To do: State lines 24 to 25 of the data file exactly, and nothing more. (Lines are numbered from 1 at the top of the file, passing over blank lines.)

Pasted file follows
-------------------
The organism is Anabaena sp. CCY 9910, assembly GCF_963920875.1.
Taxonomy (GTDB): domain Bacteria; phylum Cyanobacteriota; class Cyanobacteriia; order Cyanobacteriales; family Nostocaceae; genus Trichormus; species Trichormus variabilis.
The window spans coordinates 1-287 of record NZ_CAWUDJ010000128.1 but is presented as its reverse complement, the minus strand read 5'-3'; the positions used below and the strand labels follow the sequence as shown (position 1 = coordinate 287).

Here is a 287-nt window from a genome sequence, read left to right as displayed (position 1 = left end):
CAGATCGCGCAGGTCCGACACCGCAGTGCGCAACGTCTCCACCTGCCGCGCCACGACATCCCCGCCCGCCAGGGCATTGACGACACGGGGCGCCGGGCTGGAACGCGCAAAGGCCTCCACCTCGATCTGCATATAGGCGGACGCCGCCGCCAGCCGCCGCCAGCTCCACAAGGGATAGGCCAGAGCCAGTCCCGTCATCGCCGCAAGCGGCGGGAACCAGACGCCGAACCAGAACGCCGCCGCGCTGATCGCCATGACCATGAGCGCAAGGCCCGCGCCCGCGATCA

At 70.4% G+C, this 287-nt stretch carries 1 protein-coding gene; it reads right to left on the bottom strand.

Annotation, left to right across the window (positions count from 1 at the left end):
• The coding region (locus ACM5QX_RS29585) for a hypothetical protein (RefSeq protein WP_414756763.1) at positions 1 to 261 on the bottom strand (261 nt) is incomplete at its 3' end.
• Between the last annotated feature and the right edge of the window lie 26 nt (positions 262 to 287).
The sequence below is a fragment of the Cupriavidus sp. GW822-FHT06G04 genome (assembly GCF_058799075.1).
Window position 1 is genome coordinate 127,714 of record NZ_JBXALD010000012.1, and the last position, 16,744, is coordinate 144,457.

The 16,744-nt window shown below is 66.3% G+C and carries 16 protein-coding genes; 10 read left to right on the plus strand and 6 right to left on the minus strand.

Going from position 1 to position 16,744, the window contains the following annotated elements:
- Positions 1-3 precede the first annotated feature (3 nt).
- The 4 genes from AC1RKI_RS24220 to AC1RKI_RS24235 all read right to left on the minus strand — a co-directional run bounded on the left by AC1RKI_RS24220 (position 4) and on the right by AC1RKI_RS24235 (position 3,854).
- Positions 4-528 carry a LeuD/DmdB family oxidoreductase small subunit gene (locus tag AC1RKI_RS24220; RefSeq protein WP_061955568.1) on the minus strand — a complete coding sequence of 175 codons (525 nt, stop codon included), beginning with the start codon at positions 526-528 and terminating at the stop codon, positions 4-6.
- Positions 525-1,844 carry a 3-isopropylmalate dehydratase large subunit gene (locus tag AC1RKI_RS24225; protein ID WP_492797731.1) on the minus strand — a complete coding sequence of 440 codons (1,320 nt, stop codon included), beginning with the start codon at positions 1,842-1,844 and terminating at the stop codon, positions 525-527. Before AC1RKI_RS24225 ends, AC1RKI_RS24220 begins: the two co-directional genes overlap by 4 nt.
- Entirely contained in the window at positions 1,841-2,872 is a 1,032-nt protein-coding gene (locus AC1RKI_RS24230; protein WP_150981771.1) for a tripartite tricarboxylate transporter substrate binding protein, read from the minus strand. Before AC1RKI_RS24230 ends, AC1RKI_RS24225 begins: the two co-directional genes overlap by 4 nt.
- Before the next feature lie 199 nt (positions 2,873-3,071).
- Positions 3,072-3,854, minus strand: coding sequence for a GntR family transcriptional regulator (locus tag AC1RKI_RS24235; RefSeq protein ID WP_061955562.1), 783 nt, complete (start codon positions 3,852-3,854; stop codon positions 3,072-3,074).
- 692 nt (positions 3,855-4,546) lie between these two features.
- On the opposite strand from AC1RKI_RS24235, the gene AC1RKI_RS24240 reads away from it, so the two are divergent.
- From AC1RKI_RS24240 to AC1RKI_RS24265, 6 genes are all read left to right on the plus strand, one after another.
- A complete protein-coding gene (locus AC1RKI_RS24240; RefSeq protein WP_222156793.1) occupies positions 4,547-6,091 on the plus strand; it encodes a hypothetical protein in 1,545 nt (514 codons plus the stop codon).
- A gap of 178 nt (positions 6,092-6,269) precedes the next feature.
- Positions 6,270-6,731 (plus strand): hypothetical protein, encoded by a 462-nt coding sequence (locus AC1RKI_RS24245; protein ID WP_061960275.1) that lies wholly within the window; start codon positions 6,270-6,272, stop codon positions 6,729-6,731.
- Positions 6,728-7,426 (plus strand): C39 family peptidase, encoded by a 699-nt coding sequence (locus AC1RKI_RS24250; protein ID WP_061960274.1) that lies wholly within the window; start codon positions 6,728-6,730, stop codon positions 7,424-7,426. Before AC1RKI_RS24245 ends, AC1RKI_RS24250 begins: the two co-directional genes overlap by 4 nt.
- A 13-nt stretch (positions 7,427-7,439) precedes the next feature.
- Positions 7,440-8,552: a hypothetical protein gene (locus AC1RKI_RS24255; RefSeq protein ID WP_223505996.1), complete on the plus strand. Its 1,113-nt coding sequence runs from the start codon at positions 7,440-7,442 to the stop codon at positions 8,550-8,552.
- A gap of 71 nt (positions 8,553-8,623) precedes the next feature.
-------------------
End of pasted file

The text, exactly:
- A complete protein-coding gene (locus AC1RKI_RS24240; RefSeq protein WP_222156793.1) occupies positions 4,547-6,091 on the plus strand; it encodes a hypothetical protein in 1,545 nt (514 codons plus the stop codon).
- A gap of 178 nt (positions 6,092-6,269) precedes the next feature.